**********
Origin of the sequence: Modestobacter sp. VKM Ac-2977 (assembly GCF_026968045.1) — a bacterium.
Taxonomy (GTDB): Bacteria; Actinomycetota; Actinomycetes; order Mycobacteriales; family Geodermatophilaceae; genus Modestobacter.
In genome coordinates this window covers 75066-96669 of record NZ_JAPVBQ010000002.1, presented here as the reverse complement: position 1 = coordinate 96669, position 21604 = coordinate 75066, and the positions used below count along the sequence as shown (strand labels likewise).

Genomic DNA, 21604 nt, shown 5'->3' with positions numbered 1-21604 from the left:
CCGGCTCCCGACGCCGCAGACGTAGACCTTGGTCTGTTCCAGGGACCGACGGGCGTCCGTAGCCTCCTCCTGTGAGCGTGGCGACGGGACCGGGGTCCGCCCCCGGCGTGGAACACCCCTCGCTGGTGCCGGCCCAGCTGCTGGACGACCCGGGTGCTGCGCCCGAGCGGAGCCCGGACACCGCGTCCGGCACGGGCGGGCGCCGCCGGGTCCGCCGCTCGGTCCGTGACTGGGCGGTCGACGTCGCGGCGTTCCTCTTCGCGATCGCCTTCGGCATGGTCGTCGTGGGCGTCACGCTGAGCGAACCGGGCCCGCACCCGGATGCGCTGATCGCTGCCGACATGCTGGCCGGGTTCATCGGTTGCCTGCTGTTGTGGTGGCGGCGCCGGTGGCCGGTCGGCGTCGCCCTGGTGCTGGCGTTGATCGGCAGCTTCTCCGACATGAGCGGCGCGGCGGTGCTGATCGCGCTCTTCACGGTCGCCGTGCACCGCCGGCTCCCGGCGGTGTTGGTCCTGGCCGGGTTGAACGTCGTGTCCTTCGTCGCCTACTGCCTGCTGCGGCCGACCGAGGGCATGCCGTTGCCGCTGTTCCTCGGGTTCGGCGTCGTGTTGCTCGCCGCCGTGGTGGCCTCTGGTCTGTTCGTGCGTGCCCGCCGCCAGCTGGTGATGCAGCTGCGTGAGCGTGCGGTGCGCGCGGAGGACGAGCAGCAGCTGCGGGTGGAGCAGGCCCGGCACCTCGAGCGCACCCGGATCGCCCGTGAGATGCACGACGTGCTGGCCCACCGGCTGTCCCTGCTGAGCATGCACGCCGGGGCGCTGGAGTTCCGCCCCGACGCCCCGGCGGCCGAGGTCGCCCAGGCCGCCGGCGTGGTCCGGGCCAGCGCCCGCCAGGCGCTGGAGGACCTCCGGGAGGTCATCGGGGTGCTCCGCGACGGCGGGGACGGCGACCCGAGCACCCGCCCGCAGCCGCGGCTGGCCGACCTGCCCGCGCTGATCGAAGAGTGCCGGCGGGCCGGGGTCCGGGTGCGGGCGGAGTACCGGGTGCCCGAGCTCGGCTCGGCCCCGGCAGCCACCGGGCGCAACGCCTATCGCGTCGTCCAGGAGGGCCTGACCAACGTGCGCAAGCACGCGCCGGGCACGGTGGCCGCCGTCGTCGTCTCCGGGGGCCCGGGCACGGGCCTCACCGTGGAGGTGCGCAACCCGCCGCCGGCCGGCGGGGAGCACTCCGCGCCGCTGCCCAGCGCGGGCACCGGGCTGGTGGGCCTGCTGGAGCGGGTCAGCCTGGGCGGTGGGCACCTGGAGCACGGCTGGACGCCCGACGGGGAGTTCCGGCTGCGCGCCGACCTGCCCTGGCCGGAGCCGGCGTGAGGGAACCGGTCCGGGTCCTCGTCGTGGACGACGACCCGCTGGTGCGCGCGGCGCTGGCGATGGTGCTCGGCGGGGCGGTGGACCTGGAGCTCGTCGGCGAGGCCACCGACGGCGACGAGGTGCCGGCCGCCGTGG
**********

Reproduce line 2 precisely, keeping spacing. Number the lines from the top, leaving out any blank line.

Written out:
Taxonomy (GTDB): Bacteria; Actinomycetota; Actinomycetes; order Mycobacteriales; family Geodermatophilaceae; genus Modestobacter.